Following devastating August flood, BearWaters Brewing reopens

Sitting at a picnic table on the banks of the Pigeon River in downtown Canton, Kevin Sandefur turns around and points to the high-water line on the side of the BearWaters Brewing building. 

Canton’s future at stake in upcoming election

A scant three months ago, when candidates filed for the upcoming municipal elections, the Haywood County town of Canton was facing the usual set of local issues not much different from any other small-town Western North Carolina government. 

Benefit showcases Canton's 'Grit and Grace'

Multi award-winning bluegrass supergroup Balsam Range (who are also Haywood County locals) appeared in Canton’s Sorrells Street Park on Saturday, Oct. 2 to show the world what “Grit and Grace” really means – it’s not just the title of their recent hit song, it’s also a way of life for many in this blue-collar mill town.

Fishing after the flood: Flood took two-thirds of state hatchery’s trout

When the Davidson River first hit flood stage on at 3:30 p.m. Tuesday, Aug. 17, it was a normal — albeit rainy — workday for employees at the Bobby N. Setzer Fish Hatchery and the Pisgah Center for Wildlife Education in Brevard. But by 5:45 p.m. a river that had mere days ago flowed less than a foot deep peaked  at 14.19 feet, plunging the fish hatchery raceways under feet of water and leaving employees — as well as a volunteer and member of the public who had been at the education center — to scramble for higher ground. 

Sen. Tillis returns to Canton

Almost exactly one month after extreme flooding on the Pigeon River killed six, displaced hundreds and dropped mud and debris throughout downtown Canton, U.S. Sen. Thom Tillis returned to check in on the progress being made as cleanup operations continue. 

The weight of the wait: Local governments look forward to FEMA reimbursements

The aftermath of deadly flooding that killed six people in the Cruso community of Haywood County on Aug. 16 saw federal, state and local governments spring into action. 

‘And then it was too late’: Flood warning timeline reveals challenges of mountain forecasting

On the afternoon of Tuesday, Aug. 17, Rob Young was watching the rain fall. He watched it first through the windows of his office at Western Carolina University and then later at his home in Webster — and, continuously, on his computer screen, where ever-changing river depths were displayed through the state’s Flood Inundation Mapping and Alert Network, or FIMAN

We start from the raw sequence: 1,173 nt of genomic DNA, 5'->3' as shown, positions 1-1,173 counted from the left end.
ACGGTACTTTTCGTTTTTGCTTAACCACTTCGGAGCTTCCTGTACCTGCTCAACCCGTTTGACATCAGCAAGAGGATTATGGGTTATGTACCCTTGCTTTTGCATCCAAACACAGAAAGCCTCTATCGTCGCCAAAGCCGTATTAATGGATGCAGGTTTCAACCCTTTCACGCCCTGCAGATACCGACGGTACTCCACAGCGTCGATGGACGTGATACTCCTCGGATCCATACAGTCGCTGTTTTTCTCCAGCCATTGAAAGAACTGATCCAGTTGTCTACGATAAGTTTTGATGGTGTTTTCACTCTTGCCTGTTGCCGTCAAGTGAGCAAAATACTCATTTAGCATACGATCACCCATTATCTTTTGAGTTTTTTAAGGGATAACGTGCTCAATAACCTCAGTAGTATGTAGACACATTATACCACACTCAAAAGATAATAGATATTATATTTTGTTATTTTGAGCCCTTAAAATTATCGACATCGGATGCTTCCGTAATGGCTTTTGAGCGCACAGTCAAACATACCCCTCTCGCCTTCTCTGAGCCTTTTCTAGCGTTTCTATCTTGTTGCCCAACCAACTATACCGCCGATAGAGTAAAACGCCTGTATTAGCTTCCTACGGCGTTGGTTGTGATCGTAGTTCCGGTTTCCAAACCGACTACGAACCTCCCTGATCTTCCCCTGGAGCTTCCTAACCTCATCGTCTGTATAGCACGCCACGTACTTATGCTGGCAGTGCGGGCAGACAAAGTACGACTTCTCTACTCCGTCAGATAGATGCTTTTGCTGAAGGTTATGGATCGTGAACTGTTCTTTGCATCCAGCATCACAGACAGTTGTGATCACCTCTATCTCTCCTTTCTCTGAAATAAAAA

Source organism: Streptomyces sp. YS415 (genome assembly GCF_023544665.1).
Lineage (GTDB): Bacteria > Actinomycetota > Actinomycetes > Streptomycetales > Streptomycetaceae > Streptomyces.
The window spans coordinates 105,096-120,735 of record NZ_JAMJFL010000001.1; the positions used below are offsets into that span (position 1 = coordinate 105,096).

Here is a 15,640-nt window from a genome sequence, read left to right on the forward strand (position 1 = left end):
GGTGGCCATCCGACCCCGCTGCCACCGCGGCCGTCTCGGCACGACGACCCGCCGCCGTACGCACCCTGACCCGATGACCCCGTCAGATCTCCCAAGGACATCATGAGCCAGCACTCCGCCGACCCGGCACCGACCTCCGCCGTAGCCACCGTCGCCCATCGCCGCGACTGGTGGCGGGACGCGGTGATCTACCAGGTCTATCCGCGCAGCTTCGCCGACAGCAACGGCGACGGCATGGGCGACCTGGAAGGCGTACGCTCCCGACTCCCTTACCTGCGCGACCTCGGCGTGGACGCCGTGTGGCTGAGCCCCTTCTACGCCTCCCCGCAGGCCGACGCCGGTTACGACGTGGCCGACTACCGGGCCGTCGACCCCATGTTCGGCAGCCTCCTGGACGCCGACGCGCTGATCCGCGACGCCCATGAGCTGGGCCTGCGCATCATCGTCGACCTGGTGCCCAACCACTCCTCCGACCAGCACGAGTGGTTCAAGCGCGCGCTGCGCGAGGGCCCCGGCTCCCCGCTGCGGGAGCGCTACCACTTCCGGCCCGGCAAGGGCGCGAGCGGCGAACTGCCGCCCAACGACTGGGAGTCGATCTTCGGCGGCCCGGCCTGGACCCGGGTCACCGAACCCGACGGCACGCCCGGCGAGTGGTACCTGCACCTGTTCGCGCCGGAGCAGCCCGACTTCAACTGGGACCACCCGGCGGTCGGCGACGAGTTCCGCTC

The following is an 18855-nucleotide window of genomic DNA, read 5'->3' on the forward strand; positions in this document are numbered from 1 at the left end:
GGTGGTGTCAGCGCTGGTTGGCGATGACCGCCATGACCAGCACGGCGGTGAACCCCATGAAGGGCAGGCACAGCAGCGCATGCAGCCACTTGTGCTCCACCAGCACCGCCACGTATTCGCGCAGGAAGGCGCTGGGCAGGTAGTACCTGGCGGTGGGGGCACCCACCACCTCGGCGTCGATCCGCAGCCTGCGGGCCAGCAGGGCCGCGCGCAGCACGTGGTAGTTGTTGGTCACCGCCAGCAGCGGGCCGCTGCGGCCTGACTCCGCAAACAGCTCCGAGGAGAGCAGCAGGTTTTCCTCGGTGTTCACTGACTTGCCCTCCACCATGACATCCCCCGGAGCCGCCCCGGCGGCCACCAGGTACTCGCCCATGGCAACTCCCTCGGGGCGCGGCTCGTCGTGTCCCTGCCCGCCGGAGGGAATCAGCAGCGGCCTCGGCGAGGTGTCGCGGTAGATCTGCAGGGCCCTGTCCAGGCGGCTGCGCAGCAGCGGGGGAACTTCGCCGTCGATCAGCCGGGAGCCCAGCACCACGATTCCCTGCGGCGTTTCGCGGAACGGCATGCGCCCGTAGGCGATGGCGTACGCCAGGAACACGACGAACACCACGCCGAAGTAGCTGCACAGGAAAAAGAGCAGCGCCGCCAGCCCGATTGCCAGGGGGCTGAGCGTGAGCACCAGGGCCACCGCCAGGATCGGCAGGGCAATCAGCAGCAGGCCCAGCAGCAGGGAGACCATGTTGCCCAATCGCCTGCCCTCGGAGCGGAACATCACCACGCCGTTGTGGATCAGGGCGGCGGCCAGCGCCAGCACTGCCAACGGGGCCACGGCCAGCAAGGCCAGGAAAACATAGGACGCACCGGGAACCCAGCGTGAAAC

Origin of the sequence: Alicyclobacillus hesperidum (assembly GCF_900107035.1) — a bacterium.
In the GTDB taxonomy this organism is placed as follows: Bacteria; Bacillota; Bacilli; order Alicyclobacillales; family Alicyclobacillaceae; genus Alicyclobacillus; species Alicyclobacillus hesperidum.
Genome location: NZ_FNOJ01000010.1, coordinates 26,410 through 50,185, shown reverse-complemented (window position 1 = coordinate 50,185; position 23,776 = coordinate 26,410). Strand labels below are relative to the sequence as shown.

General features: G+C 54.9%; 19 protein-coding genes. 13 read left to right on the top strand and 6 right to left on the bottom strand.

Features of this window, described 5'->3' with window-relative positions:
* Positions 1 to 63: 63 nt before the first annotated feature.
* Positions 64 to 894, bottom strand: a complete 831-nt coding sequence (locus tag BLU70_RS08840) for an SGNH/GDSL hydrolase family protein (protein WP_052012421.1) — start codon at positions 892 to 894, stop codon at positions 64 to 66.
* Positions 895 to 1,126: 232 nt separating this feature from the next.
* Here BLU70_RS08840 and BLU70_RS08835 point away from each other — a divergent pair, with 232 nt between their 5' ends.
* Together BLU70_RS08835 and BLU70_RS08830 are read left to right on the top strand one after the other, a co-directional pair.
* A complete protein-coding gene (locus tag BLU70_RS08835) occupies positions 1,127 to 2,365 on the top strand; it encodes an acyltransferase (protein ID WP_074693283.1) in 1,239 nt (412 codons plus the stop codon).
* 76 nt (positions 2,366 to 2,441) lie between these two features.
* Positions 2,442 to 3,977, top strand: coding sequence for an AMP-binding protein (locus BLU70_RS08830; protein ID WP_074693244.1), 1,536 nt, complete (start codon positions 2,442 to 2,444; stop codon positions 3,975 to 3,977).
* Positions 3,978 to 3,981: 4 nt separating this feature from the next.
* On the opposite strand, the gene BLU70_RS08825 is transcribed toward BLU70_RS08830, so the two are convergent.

Haywood County Schools has $10.5 million in flood damage

Beginning Sept. 20, students at Central Haywood High School will return to part-time in-person learning. These students have been learning remotely since flooding from Tropical Storm Fred caused severe damage to the school building in Clyde. 

The time to act on climate change is now

By Steve Wall • Guest Columnist | The place — Canton; the time — 7 a.m.; the date — September 9, 2004. 

Mayor Pat Smathers and I walked down Park Street in disbelief. Colonial Theater, Canton Medical Office, police and city offices had all flooded with up to seven feet of water from the Pigeon River. Hurricanes Ivan and Frances hit within a week and left a grim mark on Haywood County. That was 2004.

Lasting damage: Recreation impacts from Fred could linger for years

A week before Tropical Storm Fred unleashed historically high floodwaters on Western North Carolina, Greg Philipp was in Washington fighting the wildfires  now enveloping the bone-dry American West. Now, Philipp is the U.S. Forest Service incident commander for the aftermath of heavy rainfall that will impact favorite recreation sites in the Pisgah National Forest for years to come. 

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